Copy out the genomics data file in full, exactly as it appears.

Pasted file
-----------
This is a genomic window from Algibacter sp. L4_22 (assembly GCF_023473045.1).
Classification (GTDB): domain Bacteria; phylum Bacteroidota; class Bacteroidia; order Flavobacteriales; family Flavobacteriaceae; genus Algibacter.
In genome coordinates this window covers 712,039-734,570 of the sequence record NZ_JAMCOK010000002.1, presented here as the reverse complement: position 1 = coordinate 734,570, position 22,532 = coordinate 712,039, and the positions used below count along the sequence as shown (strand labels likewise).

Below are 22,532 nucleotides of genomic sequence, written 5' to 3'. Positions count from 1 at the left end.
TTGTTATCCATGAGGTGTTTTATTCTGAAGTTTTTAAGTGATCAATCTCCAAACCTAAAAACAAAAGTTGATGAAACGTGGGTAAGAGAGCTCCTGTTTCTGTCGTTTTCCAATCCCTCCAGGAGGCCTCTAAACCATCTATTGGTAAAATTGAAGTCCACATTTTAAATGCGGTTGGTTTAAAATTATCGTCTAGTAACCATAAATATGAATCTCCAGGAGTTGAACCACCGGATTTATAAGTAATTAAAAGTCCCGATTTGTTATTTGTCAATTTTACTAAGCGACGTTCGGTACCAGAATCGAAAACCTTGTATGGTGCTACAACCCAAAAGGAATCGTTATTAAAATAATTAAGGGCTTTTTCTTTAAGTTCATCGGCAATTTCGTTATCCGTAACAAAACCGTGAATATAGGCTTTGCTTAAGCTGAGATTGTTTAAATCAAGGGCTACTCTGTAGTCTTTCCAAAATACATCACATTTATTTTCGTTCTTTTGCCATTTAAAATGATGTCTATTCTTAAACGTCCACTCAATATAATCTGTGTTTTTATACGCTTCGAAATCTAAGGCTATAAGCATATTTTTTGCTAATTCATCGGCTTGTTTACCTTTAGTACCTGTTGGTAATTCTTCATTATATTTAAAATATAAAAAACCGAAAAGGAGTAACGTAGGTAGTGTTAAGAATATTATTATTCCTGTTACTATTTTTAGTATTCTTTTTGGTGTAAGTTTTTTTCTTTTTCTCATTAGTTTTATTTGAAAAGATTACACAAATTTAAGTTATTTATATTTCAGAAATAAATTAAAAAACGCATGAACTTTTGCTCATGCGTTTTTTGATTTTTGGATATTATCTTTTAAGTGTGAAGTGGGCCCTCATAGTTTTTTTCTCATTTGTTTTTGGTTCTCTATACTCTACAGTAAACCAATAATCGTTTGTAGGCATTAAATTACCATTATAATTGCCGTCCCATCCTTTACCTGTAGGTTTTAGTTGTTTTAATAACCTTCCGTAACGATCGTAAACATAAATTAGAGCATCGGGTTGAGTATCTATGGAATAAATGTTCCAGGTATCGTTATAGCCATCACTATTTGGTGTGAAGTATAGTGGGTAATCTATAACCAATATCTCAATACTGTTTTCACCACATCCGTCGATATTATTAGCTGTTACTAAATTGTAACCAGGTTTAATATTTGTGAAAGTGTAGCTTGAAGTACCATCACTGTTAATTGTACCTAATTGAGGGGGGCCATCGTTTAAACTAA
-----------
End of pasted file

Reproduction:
This is a genomic window from Algibacter sp. L4_22 (assembly GCF_023473045.1).
Classification (GTDB): domain Bacteria; phylum Bacteroidota; class Bacteroidia; order Flavobacteriales; family Flavobacteriaceae; genus Algibacter.
In genome coordinates this window covers 712,039-734,570 of the sequence record NZ_JAMCOK010000002.1, presented here as the reverse complement: position 1 = coordinate 734,570, position 22,532 = coordinate 712,039, and the positions used below count along the sequence as shown (strand labels likewise).

Below are 22,532 nucleotides of genomic sequence, written 5' to 3'. Positions count from 1 at the left end.
TTGTTATCCATGAGGTGTTTTATTCTGAAGTTTTTAAGTGATCAATCTCCAAACCTAAAAACAAAAGTTGATGAAACGTGGGTAAGAGAGCTCCTGTTTCTGTCGTTTTCCAATCCCTCCAGGAGGCCTCTAAACCATCTATTGGTAAAATTGAAGTCCACATTTTAAATGCGGTTGGTTTAAAATTATCGTCTAGTAACCATAAATATGAATCTCCAGGAGTTGAACCACCGGATTTATAAGTAATTAAAAGTCCCGATTTGTTATTTGTCAATTTTACTAAGCGACGTTCGGTACCAGAATCGAAAACCTTGTATGGTGCTACAACCCAAAAGGAATCGTTATTAAAATAATTAAGGGCTTTTTCTTTAAGTTCATCGGCAATTTCGTTATCCGTAACAAAACCGTGAATATAGGCTTTGCTTAAGCTGAGATTGTTTAAATCAAGGGCTACTCTGTAGTCTTTCCAAAATACATCACATTTATTTTCGTTCTTTTGCCATTTAAAATGATGTCTATTCTTAAACGTCCACTCAATATAATCTGTGTTTTTATACGCTTCGAAATCTAAGGCTATAAGCATATTTTTTGCTAATTCATCGGCTTGTTTACCTTTAGTACCTGTTGGTAATTCTTCATTATATTTAAAATATAAAAAACCGAAAAGGAGTAACGTAGGTAGTGTTAAGAATATTATTATTCCTGTTACTATTTTTAGTATTCTTTTTGGTGTAAGTTTTTTTCTTTTTCTCATTAGTTTTATTTGAAAAGATTACACAAATTTAAGTTATTTATATTTCAGAAATAAATTAAAAAACGCATGAACTTTTGCTCATGCGTTTTTTGATTTTTGGATATTATCTTTTAAGTGTGAAGTGGGCCCTCATAGTTTTTTTCTCATTTGTTTTTGGTTCTCTATACTCTACAGTAAACCAATAATCGTTTGTAGGCATTAAATTACCATTATAATTGCCGTCCCATCCTTTACCTGTAGGTTTTAGTTGTTTTAATAACCTTCCGTAACGATCGTAAACATAAATTAGAGCATCGGGTTGAGTATCTATGGAATAAATGTTCCAGGTATCGTTATAGCCATCACTATTTGGTGTGAAGTATAGTGGGTAATCTATAACCAATATCTCAATACTGTTTTCACCACATCCGTCGATATTATTAGCTGTTACTAAATTGTAACCAGGTTTAATATTTGTGAAAGTGTAGCTTGAAGTACCATCACTGTTAATTGTACCTAATTGAGGGGGGCCATCGTTTAAACTAA